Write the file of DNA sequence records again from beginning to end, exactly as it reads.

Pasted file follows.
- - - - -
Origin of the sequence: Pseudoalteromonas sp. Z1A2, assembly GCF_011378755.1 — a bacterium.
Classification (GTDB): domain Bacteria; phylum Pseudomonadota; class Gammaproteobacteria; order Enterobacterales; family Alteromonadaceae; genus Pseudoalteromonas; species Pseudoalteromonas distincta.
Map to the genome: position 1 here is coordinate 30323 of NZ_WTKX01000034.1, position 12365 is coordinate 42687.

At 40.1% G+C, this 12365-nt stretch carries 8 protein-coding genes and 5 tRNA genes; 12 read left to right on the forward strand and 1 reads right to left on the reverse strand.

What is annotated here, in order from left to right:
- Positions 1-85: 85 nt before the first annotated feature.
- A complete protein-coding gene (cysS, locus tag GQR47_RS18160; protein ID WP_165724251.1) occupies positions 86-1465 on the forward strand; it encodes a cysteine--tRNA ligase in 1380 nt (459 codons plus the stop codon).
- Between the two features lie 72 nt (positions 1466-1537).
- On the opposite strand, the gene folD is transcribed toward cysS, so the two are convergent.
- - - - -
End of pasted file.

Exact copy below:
Origin of the sequence: Pseudoalteromonas sp. Z1A2, assembly GCF_011378755.1 — a bacterium.
Classification (GTDB): domain Bacteria; phylum Pseudomonadota; class Gammaproteobacteria; order Enterobacterales; family Alteromonadaceae; genus Pseudoalteromonas; species Pseudoalteromonas distincta.
Map to the genome: position 1 here is coordinate 30323 of NZ_WTKX01000034.1, position 12365 is coordinate 42687.

At 40.1% G+C, this 12365-nt stretch carries 8 protein-coding genes and 5 tRNA genes; 12 read left to right on the forward strand and 1 reads right to left on the reverse strand.

What is annotated here, in order from left to right:
- Positions 1-85: 85 nt before the first annotated feature.
- A complete protein-coding gene (cysS, locus tag GQR47_RS18160; protein ID WP_165724251.1) occupies positions 86-1465 on the forward strand; it encodes a cysteine--tRNA ligase in 1380 nt (459 codons plus the stop codon).
- Between the two features lie 72 nt (positions 1466-1537).
- On the opposite strand, the gene folD is transcribed toward cysS, so the two are convergent.